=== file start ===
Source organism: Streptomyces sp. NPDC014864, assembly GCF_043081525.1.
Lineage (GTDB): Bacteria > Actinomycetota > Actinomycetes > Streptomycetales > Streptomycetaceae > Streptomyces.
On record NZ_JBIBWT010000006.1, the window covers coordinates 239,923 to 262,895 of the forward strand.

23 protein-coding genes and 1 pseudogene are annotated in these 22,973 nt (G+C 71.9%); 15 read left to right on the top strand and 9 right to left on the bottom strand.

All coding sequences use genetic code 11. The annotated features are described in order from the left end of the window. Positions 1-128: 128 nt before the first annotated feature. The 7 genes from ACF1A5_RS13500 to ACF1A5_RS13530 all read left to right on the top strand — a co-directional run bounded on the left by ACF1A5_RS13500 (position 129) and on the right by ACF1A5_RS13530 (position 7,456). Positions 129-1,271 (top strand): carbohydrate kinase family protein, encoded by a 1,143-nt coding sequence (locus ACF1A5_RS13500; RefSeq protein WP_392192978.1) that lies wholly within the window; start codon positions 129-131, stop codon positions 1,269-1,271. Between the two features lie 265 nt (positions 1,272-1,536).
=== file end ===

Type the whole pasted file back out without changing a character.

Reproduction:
Source organism: Streptomyces sp. NPDC014864, assembly GCF_043081525.1.
Lineage (GTDB): Bacteria > Actinomycetota > Actinomycetes > Streptomycetales > Streptomycetaceae > Streptomyces.
On record NZ_JBIBWT010000006.1, the window covers coordinates 239,923 to 262,895 of the forward strand.

23 protein-coding genes and 1 pseudogene are annotated in these 22,973 nt (G+C 71.9%); 15 read left to right on the top strand and 9 right to left on the bottom strand.

All coding sequences use genetic code 11. The annotated features are described in order from the left end of the window. Positions 1-128: 128 nt before the first annotated feature. The 7 genes from ACF1A5_RS13500 to ACF1A5_RS13530 all read left to right on the top strand — a co-directional run bounded on the left by ACF1A5_RS13500 (position 129) and on the right by ACF1A5_RS13530 (position 7,456). Positions 129-1,271 (top strand): carbohydrate kinase family protein, encoded by a 1,143-nt coding sequence (locus ACF1A5_RS13500; RefSeq protein WP_392192978.1) that lies wholly within the window; start codon positions 129-131, stop codon positions 1,269-1,271. Between the two features lie 265 nt (positions 1,272-1,536).